General MM

Response-adapted intensification with cyclophosphamide, bortezomib, and dexamethasone compared with no intensification in patients with newly diagnosed multiple myeloma: subgroup analysis of the Myeloma XI trial

At diagnosis of myeloma, there can be significant intraclonal heterogeneity due to the accumulation of a variety of genetic lesions.1 In order to maximize the effect of induction therapy, and avoid selecting resistant tumor cell clones, the use of combination therapies has become the norm.2 In order to further deepen response, there are multi-step treatment strategies that may include induction followed by hematopoietic stem cell transplantation (HSCT) and then a post-transplantation consolidation step. The Myeloma IX study found that patients with a complete response (CR) before HSCT demonstrated better progression-free survival (PFS) and overall survival (OS) than those without a CR. This demonstrates that perhaps there should be a pre-transplant treatment intensification rather than the more standard post-transplant consolidation.3, 4

Graham Jackson, Newcastle University, UK, and colleagues have just published their results from the Myeloma XI trial (NCT01554852). This open label, randomized, adaptive design, phase III trial was undertaken at 110 hospitals around the UK and included three randomizations: at induction, intensification, and at maintenance treatment. The publication in Lancet Haematology covers the randomization to intensification treatment part of the study.2 A total of 583 patients with newly diagnosed multiple myeloma (NDMM), who had a suboptimal response to initial standard triplet induction treatment, were randomized to the intensification treatment and received either cyclophosphamide (C), bortezomib (V), and dexamethasone (d; CVd; n=289) or no treatment (n=294).

Dosing schedule

Patients in the CVd group received:

  • Oral C: 500mg (Days 1, 8, and 15)
  • Subcutaneous or intravenous V: 1.3mg/m2 (Days 1, 4, 8, and 11)
  • Oral d: 20mg (Days 1, 2, 4, 5, 8, 9, 11, and 12) for a maximum of 8 x 21-day cycles
Efficacy

All data shown is CVd vs no treatment.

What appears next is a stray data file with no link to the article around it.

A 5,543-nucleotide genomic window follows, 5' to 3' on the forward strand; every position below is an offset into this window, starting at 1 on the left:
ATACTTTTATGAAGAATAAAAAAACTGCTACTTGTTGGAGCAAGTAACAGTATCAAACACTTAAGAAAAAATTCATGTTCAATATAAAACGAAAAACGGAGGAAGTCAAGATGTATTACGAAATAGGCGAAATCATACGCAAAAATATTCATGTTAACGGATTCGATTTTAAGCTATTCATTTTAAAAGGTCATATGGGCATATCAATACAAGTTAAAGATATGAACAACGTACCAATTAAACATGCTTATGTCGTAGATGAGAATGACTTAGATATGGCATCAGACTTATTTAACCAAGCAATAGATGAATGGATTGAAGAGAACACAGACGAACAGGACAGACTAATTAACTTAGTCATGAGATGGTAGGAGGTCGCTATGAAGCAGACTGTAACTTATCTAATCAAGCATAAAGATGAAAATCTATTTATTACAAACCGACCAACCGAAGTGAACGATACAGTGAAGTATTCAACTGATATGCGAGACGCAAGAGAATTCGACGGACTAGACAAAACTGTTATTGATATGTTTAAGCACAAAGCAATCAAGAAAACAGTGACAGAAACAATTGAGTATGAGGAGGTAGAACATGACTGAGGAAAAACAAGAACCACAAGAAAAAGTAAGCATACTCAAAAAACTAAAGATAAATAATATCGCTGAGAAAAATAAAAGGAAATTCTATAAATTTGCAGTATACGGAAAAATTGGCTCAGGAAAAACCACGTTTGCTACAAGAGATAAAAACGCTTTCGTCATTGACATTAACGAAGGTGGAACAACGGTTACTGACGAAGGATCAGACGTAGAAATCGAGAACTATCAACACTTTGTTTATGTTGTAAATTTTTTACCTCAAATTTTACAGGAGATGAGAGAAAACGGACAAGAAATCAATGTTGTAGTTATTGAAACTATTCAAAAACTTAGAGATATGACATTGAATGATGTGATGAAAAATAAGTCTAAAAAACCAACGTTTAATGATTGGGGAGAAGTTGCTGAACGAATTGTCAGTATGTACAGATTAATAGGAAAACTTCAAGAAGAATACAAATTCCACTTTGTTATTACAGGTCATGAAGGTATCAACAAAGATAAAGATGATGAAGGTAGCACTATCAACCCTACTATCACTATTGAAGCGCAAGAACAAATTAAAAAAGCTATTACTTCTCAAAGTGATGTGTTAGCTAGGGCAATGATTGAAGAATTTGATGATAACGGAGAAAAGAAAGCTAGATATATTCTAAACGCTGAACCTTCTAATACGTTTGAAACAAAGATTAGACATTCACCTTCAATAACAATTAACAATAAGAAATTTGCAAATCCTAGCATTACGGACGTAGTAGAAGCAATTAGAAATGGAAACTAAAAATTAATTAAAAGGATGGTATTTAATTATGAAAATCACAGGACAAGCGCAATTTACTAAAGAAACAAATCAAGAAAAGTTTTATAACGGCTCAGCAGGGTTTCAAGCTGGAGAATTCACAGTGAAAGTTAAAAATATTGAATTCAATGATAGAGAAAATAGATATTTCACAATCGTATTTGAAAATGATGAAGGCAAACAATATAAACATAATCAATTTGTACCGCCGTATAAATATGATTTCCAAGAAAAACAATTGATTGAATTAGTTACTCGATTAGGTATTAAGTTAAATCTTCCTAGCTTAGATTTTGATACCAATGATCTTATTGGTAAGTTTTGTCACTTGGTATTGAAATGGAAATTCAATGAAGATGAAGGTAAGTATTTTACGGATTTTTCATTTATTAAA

• Median follow-up after randomization: 29.7 months (interquartile range [IQR], 17.0–5)
  • Patients who had disease progression or died during the study: 131/289 (45%) vs 170/294 (58%)
    • Patients who died during the study: 54/289 (18%) vs 54/294 (19%)
  • Median PFS: 30 months (95% confidence interval [CI], 25–36) vs 20 months (95% CI, 15–28), hazard ratio (HR) = 0.60 (95% CI, 0.48–0.75), p< 0.0001
  • Median PFS in transplantation-eligible patients: 48 months (95% CI, 35–not reached [NR]) vs 28 months (95% CI, 22–33), HR = 0.50 (95% CI, 0.36–0.68), p< 0.0001
  • Median PFS in transplantation-ineligible patients: 20 months (95% CI, 15–23.7) vs 9 months (95% CI, 6–15), HR = 0.73 (95% CI, 0.52–1.02), p= 0.061
  • Median OS was NR
  • Three-year OS: 77.3% (95% CI, 71·0–83·5) vs 78·5% (95% CI, 72·3–84·6), HR = 0·98 (95% CI, 0·67–1·43), p= 0·93
  • At the time of randomization there were similar rates of minimal response, CR, very good partial response (VGPR), and stable or progressive disease across the two study groups
    • VGPR: 113/289 (39.1%) patients (95% CI, 33.4–44.9) vs 40/289 (33.6%) patients (25·2–42·9)
    • CR: 10/289 (3·5%) patients (95% CI, 1·7–6·3) vs 7/289 (5.9%) patients (2.4–11.7)
  • Median PFS of CVd intensification treatment was also beneficial across cytogenetic risk groups: standard risk HR = 0·45 (95% CI, 0·28–0·73), high-risk HR = 0·40 (95% CI, 0·21–0·76), and ultra­-high-risk HR = 0·18 (95% CI, 0·06–0·49)
Safety
  • Median number of CVd cycles: four (range 3–5)
    • There were 144/289 (50%) of patients in the CVd arm who had a dose modification:
      • Modified C: 58/289 (20%)
      • Modified V: 115/289 (40%)
      • Modified d: 74/289 (26%)
    • Serious adverse events were reported in 103/289 (37%) patients in the CVd group, with the most common being infection (42/289 [59%])

Graham Jackson and team concluded that the use of CVd intensification treatment significantly improved PFS when compared to no intensification in patients with NDMM who had a suboptimal response to the standard induction therapy. There was no improvement in OS.

There have been a number of other analyses from the Myeloma XI trial which have been summarized on the Multiple Myeloma Hub. They can be found here:

References
  1. Morgan G.J. et al. The genetic architecture of multiple myeloma. Nat Rev Cancer. 2012 Apr 12; 12(5):335–48. DOI: 10.1038/nrc3257
  2. Jackson G.H. et al. Response-adapted intensification with cyclophosphamide, bortezomib, and dexamethasone versus no intensification in patients with newly diagnosed multiple myeloma (Myeloma XI): a multicentre, open-label, randomised, phase 3 trial. Lancet Haematol. 2019 Oct 14. DOI: 10.1016/S2352-3026(19)30167-X 
  3. Morgan G.J. et al. Cyclophosphamide, thalidomide, and dexamethasone (CTD) as initial therapy for patients with multiple myeloma unsuitable for autologous transplantation. Blood. 2011 Aug 4; 118(5):1231–1238. DOI: 10.12/blood-2011-02-338665
  4. Morgan G.J. et al. Cyclophosphamide, thalidomide, and dexamethasone as induction therapy for newly diagnosed multiple myeloma patients destined for autologous stem­cell transplantation: MRC Myeloma IX randomized trial results. Haematologica. 2012 Mar; 97(3):442–50. DOI: 10.3324/haematol.2011.043372
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